Foster execs defend sale to SABMiller
LONDON - Agence France-Presse
A Foster’s logo is seen on a beer pump at an Australian themed bar in west London. SABMiller has agreed to buy Foster’s Group for a sweetened price of $10.2 billion. REUTERS photo
Foster’s executives on Thursday defended the decision to approve a takeover for the iconic Australian brewer that will put it in foreign hands for the first time in its 150-year history.
The beer giant, which produces VB and Crown Lager, has agreed to an improved offer worth A$9.9 billion ($10.16 billion) from Anglo-South African brewer SABMiller.
It follows Foster’s rejection of a hostile bid from the same company, whose brands include Grolsch and Miller Lite, of A$9.51 billion in August.
Foster’s chief executive officer John Pollaers said the deal would open up new opportunities, adding that he did not expect opposition from regulators. “Ultimately this is a great deal for a company and frankly a great deal for the staff and our customers,” he told ABC television.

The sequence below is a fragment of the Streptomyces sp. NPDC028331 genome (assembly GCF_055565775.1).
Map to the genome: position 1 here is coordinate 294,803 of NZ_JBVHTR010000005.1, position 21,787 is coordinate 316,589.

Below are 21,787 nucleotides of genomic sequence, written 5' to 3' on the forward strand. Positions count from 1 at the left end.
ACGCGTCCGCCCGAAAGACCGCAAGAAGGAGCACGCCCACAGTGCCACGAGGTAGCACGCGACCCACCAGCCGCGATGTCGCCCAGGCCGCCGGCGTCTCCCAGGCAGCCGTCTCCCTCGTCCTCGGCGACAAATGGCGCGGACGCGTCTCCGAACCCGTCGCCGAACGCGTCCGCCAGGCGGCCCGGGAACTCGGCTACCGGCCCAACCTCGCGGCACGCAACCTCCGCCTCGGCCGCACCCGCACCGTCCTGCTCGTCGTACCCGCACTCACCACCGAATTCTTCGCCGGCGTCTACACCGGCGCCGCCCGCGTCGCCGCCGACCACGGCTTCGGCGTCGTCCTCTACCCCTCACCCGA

But not everyone is happy that the firm, whose origins in Melbourne date back to the 1850s, was falling into foreign hands.
Former Foster’s chief John Elliot said he was aghast and hit out at management.
“It is a disaster. One of the great Australian icons is now gone because of exceptionally bad management and an exceptionally bad board,” he told The Australian newspaper.
With Lion Nathan already in the hands of Japan’s Kirin, the Foster’s takeover will leave Coopers as the biggest Australian-owned beer company with around 4 percent of the market. SABMiller expects the takeover to be completed before the end of the year, following approval by Foster’s shareholders